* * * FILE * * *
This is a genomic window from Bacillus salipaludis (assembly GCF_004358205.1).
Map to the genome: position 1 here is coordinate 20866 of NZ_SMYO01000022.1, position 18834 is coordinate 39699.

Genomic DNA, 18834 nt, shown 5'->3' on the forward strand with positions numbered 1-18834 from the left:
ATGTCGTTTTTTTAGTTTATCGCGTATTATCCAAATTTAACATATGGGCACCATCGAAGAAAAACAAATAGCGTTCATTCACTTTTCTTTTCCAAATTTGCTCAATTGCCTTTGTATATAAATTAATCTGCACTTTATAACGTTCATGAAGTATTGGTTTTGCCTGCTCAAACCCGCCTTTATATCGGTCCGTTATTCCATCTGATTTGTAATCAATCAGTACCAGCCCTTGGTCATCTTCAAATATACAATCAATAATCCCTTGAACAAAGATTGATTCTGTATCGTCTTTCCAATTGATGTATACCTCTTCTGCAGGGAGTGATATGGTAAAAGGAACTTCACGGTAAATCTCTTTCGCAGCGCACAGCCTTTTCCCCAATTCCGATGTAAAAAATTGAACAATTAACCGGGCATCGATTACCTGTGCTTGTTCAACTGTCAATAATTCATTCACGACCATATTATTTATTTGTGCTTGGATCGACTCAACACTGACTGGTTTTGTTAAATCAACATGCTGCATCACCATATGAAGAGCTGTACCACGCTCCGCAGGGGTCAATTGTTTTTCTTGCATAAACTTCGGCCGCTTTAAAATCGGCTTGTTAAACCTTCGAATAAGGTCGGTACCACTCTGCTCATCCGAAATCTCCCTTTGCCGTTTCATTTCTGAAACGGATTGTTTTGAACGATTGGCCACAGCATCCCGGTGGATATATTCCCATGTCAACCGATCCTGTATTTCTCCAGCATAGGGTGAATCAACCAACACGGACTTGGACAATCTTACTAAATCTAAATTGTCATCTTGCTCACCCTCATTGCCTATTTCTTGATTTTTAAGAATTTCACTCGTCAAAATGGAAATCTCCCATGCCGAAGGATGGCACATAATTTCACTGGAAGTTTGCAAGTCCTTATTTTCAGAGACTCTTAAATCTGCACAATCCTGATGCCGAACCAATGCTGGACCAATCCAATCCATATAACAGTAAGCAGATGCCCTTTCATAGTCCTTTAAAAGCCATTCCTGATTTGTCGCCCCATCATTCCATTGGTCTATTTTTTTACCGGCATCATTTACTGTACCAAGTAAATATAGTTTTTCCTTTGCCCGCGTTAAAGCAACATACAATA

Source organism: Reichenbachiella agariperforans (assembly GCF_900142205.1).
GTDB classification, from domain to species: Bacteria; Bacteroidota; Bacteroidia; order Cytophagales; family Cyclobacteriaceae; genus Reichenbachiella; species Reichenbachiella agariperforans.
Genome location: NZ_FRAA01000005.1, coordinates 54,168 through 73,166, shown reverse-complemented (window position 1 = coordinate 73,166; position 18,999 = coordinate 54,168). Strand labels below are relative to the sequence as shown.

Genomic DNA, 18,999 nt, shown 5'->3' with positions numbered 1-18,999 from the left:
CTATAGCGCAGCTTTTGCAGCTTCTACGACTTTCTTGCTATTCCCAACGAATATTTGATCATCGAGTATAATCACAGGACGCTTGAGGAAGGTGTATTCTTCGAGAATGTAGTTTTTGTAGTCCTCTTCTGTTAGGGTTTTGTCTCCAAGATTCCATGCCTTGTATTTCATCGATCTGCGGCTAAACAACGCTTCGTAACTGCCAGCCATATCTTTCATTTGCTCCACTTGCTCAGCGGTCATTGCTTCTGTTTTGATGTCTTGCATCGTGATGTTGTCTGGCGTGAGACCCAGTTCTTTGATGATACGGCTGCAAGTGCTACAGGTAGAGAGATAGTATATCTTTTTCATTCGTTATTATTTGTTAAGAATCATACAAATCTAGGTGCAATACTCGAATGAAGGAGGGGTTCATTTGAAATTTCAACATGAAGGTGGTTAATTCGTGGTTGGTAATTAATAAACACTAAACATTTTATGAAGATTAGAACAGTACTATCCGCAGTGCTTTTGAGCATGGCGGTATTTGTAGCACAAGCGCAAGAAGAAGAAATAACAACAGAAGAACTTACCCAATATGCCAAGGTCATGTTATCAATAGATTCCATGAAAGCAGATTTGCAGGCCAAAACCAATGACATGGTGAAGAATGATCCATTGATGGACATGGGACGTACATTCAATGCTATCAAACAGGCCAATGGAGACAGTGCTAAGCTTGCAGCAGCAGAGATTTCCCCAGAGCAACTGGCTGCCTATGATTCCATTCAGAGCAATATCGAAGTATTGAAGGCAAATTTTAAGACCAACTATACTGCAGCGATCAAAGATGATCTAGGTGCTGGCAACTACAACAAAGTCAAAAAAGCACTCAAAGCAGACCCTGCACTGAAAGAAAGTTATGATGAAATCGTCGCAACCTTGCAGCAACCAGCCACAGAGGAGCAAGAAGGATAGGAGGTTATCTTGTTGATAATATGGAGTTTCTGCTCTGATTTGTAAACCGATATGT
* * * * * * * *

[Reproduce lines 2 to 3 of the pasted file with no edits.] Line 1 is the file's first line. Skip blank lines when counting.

Map to the genome: position 1 here is coordinate 20866 of NZ_SMYO01000022.1, position 18834 is coordinate 39699.

Genomic DNA, 18834 nt, shown 5'->3' on the forward strand with positions numbered 1-18834 from the left: